Liver Cirrhosis: Understanding the Causes, Symptoms, and Treatment Options


Listen to the first few refrains of this, and we bet you will recognise the music. It’s Symphony No. 5, one of the best-known works by Ludwig van Beethoven, an artist who died of a liver “beset with bean-sized knots,” the hallmark of liver cirrhosis.

A serious and frightening condition, cirrhosis is a silent killer. It rarely shows warning symptoms. And yet it affects millions worldwide.

The last stage of liver disease, in cirrhosis the organ becomes so scarred and badly damaged that it stops functioning over time.

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From alcohol to autoimmune disease: what causes liver cirrhosis?

Excessive alcohol consumption and hepatitis are the two most common causes of liver cirrhosis. Long-term heavy drinking damages liver cells, which causes scarring. While Hepatitis B and C cause inflammation, again resulting in liver damage and scarring.

However, there are other causes of cirrhosis.

1.    Fatty liver disease

We’ve spoken about fatty liver, or NAFLD, in detail befor e. But, in a nutshell, it’s the build-up of fat in the liver. When left unchecked and untreated, it can turn into cirrhosis.

2.   Autoimmune and genetic diseases

Certain autoimmune diseases, such as autoimmune hepatitis, can lead to liver cirrhosis. In rare cases, genetic diseases such as Wilson’s disease or haemochromatosis (a condition where iron builds up in the liver) can also cause scarring and damage to the liver.

The warning signs of liver cirrhosis: don’t ignore these symptoms

Liver cirrhosis symptoms are rarely noticeable in the early stages. It’s why the disease is considered so deadly. However, as the condition progresses, signs may develop, including:

  • Fatigue: Feeling tired and weak.
  • Jaundice: The skin and eyes turn yellow.
  • Swelling: In the legs, feet, and ankles due to a build-up of fluid in the body.
  • Abdominal pain: Pain or discomfort due to liver enlargement or fluid build-up (ascites).
  • Itching: Due to a build-up of bile salts in the skin.
  • Bleeding: Cirrhosis can cause a build-up of pressure in the veins, which can result in bleeding from the oesophagus or stomach.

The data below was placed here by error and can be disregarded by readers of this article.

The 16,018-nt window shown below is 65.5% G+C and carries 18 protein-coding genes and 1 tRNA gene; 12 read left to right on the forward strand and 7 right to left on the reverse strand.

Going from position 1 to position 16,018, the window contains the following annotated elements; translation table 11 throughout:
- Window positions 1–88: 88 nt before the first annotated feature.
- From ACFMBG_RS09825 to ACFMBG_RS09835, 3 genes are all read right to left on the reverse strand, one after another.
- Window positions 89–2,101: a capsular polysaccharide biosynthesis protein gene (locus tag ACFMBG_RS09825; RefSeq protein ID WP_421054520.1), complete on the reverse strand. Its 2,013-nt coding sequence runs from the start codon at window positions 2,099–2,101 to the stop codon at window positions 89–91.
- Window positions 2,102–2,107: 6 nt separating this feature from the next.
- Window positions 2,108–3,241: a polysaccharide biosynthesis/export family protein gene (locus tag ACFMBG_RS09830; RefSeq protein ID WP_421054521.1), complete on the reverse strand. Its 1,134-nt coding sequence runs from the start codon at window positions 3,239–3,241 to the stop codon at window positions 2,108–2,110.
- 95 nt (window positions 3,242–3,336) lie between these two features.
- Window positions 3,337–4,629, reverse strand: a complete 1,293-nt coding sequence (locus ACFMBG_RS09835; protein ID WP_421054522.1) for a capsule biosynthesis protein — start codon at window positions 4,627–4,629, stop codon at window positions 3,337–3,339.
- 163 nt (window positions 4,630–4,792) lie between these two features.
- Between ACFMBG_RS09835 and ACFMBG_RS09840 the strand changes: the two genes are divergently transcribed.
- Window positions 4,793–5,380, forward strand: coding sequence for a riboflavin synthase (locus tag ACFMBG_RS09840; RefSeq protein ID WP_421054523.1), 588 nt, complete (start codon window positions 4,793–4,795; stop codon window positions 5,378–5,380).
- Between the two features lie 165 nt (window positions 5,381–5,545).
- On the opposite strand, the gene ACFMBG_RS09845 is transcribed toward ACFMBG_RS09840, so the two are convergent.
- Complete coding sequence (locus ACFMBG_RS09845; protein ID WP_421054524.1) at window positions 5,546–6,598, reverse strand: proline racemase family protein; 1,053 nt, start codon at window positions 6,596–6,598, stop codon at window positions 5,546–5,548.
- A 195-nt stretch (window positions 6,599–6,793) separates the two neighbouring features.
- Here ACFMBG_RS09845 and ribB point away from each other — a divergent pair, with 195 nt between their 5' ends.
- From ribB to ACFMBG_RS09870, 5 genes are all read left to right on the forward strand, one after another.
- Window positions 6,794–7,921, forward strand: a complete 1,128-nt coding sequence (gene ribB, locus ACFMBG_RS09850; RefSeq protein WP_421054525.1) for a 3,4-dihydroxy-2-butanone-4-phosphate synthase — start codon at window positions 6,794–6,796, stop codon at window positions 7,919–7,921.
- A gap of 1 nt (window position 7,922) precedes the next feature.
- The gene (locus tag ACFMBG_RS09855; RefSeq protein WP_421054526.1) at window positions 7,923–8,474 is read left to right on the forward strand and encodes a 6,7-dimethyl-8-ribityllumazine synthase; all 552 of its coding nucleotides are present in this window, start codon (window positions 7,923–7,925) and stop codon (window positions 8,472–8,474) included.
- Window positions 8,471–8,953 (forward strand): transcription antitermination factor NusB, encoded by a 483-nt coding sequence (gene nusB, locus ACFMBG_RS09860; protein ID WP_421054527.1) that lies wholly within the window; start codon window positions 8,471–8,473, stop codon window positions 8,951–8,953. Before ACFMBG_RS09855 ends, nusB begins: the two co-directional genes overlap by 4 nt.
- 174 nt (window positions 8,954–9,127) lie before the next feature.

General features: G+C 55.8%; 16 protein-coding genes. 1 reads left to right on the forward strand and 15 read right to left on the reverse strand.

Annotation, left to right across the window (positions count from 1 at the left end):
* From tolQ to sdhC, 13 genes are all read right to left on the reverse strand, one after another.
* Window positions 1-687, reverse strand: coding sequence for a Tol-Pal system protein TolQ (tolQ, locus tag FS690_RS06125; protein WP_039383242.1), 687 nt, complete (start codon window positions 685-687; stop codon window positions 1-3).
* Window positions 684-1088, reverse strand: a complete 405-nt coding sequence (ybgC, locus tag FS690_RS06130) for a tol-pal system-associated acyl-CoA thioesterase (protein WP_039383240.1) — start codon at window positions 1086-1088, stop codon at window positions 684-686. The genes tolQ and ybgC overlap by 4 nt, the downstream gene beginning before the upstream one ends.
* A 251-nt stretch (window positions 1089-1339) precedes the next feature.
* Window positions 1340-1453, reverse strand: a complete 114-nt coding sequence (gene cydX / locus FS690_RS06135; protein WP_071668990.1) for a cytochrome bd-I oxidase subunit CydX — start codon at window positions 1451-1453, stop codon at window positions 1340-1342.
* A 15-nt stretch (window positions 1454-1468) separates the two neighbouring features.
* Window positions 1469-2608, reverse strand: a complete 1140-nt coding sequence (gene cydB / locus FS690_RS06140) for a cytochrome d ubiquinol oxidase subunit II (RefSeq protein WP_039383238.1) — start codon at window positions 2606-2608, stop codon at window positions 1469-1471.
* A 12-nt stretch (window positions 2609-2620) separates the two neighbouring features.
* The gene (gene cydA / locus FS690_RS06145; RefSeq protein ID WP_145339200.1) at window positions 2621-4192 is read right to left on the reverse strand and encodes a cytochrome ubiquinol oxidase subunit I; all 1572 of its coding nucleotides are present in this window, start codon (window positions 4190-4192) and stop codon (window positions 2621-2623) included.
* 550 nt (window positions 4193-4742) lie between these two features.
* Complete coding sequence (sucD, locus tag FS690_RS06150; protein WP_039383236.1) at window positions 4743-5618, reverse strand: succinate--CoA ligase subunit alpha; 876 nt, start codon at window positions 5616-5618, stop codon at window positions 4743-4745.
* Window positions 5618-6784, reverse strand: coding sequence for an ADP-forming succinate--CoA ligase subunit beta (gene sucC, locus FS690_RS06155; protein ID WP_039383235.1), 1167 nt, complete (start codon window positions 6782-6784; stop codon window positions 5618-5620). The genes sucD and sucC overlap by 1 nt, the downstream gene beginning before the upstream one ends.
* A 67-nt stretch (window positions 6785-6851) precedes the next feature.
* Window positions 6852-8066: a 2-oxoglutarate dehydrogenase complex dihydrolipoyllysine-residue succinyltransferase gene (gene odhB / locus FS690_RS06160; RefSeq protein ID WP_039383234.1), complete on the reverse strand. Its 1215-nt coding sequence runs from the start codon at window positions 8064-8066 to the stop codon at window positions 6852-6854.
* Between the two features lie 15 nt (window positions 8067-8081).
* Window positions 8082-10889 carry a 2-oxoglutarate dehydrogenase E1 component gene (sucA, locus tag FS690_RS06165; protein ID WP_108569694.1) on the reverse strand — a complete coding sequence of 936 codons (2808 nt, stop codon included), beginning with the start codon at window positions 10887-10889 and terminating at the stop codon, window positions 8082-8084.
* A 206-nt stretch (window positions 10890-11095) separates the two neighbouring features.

• Others: Appetite loss, weight loss, spider veins, liver spots, reddened palms, rashes, memory loss, and confusion.

The symptoms of liver cirrhosis are not enough to make a diagnosis. Blood tests like liver function checks, urine tests, ultrasounds, and scans are also needed. At times, the doctor may ask for a liver biopsy too.

How to treat liver cirrhosis: What you need to know

Liver cirrhosis treatment depends on the underlying cause. And part of it includes managing complications like bleeding and infections because they can cause further damage.

 However, lifestyle changes are the key to reversing cirrhosis.

  • Lifestyle changes: For those with alcoholic liver cirrhosis, stopping alcohol consumption is essential to preventing further damage.To manage the symptoms and the condition one can always opt for medically guided plans offered by QurBook.
  • Eating right: Get the necessary nutrients by eating plenty of vegetables and fresh fruit. Opt for protein-filled meals and reduce your salt intake. Its advisable to consult a dietitian to have a diet that helps combat the condition. QurBook diet plans & dietitians offer a vide range of fatty liver diet plans that one can always explore.
  • Medicines: Your doctor may prescribe medications to deal with the underlying cause of cirrhosis, such as antiviral medication for hepatitis or medications to reduce inflammation.
  • Liver transplant: When all else fails and it’s the final liver cirrhosis stage, a liver transplant may be necessary.

Preventing liver cirrhosis: healthy habits to keep your liver healthy

Since prevention is always better than cure, here are some tips.

  • Limit alcohol consumption: If you drink, do so in moderation. Men should have no more than two drinks per day, and women should have no more than one drink per day.
  • Get vaccinated: Hepatitis A and B viruses can lead to cirrhosis, so get their vaccines.
  • Practice safety: Hepatitis B and C can be transmitted through shared needles, sexual contact, or sharing personal items such as razors or toothbrushes with an infected person.
  • Maintain a healthy weight: There is a direct connection between liver cirrhosis and your diet. A diet full of sugars, fats, and refined carbohydrates leads to obesity, which can cause non-alcoholic fatty liver disease (NAFLD). Fatty liver can eventually progress to liver cirrhosis.

So, a healthy, balanced diet plays a crucial role in preventing cirrhosis. Remember, the goal is not to deprive yourself or go hungry. It is to eat more fruits, vegetables, whole grains, and lean proteins that support liver function.

In addition, exercise regularly to keep your weight within a healthy BMI.

Living a fulfilling life with liver cirrhosis

If you suspect that you have liver cirrhosis, we urge you to seek medical attention immediately. Use the QurBook app to consult a healthcare practitioner.

Early diagnosis and treatment can help prevent further damage, improve your chances of recovery, and allow you to live a fulfilling life!

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